The power to make exercise less strenuous is in your mind

By: Devon Andre | General Health | Monday, July 03, 2017 - 07:00 AM

the power for making exerciseThe most powerful organ in the body is none other than the brain. It is involved in every aspect of control, affecting everything from our breathing to our heartbeats. The brain also has the power to motivate, helping us get past stressful moments in our lives. On the flip side, our brain has the power to make us feel unmotivated, causing tasks to feel harder than they are.

This is very prevalent during exercise. It is our level of motivation that makes or breaks us. When we have a positive attitude toward being active, we find it more enjoyable. However, if we feel reluctant, our body feels heavy and unhappy, making exercise feel like a chore.

Your attitude holds the power

This is the exact phenomenon a group of researchers wanted to investigate. Their theory was that our perception of sports and exercise has a major influence on how strenuous that activity ends up being.

How well a person felt about themselves doing that activity also played a role in how difficult the activity was.

Their study involved 78 men and women between the ages of 18 and 32. Each was set up to ride a stationary bicycle for 30 minutes. Before that, they were asked how athletic they thought they were. They were also given a compression shirt with a specific sporting goods manufacturer logo on it to wear.

Gauging a genuine reaction

Before the experiment was conducted, participants were assigned to different groups and shown one of several short films that either stressed the positive health effects of cycling or the opposite. The sporting good manufacturer’s logos were also shown separately in their corresponding video, either being praised for aiding in cycling or being a hindrance.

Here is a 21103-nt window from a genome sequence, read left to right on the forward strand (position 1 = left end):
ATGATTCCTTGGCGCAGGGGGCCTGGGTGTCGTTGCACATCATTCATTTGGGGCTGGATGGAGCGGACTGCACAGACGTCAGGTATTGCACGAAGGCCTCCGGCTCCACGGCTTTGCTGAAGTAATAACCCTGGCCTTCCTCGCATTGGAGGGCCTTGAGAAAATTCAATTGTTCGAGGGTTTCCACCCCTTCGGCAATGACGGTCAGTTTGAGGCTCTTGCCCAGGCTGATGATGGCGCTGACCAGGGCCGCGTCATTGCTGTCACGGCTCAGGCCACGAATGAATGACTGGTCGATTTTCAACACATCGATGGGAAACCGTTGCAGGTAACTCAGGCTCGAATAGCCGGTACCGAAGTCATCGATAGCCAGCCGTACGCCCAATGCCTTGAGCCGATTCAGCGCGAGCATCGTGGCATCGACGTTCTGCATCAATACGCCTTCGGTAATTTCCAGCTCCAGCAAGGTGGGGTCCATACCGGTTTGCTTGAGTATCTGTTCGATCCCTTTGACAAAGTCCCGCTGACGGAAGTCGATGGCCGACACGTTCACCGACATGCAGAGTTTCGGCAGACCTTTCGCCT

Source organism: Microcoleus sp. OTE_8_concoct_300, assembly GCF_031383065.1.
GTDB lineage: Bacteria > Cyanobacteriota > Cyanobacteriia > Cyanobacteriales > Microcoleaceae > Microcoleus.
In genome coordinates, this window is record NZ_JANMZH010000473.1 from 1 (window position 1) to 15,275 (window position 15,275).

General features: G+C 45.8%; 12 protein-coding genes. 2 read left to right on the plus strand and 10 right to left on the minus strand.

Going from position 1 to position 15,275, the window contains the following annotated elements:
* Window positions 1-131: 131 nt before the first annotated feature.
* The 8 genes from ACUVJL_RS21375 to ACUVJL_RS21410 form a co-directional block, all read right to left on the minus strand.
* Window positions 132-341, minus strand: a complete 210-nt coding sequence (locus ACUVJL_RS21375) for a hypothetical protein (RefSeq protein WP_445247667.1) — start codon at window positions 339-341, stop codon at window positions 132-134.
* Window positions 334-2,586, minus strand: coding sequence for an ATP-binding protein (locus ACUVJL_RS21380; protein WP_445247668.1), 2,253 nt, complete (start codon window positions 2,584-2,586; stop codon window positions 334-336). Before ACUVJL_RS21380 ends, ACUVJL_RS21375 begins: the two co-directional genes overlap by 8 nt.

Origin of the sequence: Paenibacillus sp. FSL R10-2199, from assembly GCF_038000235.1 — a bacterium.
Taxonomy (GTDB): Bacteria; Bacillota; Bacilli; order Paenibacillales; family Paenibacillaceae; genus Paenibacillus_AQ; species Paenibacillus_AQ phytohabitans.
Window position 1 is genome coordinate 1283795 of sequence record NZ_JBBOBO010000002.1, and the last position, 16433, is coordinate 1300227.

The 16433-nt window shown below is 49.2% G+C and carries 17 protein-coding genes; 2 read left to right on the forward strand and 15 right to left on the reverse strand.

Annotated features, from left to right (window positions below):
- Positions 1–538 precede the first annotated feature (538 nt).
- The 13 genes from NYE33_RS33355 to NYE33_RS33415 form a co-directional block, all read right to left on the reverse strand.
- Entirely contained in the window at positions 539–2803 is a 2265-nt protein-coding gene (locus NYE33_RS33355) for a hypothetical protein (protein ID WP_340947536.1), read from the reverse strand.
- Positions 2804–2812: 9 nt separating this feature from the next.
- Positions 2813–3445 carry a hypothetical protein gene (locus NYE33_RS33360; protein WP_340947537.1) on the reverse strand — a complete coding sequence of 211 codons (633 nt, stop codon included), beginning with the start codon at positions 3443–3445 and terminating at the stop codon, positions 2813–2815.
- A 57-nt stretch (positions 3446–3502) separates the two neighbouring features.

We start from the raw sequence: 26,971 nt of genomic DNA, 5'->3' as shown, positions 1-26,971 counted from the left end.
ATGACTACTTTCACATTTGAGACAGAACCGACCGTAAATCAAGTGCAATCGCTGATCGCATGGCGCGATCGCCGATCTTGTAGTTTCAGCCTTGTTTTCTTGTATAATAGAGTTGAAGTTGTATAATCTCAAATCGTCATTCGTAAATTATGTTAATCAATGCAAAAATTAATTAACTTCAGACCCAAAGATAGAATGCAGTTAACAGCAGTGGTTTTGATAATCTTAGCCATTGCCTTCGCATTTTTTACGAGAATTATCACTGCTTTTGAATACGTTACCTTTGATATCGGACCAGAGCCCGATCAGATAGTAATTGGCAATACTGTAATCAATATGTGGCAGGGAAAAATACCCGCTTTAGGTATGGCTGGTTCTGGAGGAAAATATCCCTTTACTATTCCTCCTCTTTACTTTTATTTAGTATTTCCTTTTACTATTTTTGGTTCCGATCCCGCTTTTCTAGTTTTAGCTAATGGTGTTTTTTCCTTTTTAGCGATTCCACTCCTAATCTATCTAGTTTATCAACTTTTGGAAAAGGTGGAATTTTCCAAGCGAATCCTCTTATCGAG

“What the participants did not know was that we used these film clips with the aim of influencing their expectations of the coming cycling session,” said Hendrik Mothes, a psychologist at the Department of Sport Science at the University of Freiburg.

During their exercising session, the participants were asked what level of strenuousness they were experiencing every five minutes.

Not surprisingly, the researchers found that what they hypothesized was true.

The group that had a positive attitude found cycling to be less strenuous. Those who perceived themselves as more athletic saw the strongest effect in this regard. However, this same self-recognition did not help those who didn’t identify as being particularly athletic to start wit—they found the exercise strenuous anyway.

Belief in the compression shirt also had a positive effect in non-athletic individuals, but it made no difference in athletic people.

Believing is the key

The shows that having a positive attitude during physical activity can make it more enjoyable and less strenuous. A placebo effect, tricking your mind into believing there is an effect can be a powerful factor.

“The findings impressively show for all those who don’t consider themselves to be great sportsmen and—women—the right product really can make sport more pleasant, if ‘only’ you believe in it,” said Mothes.


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Sources:

http://www.pr.uni-freiburg.de/pm-en/2017/no-pain-no-gain?set_language=en

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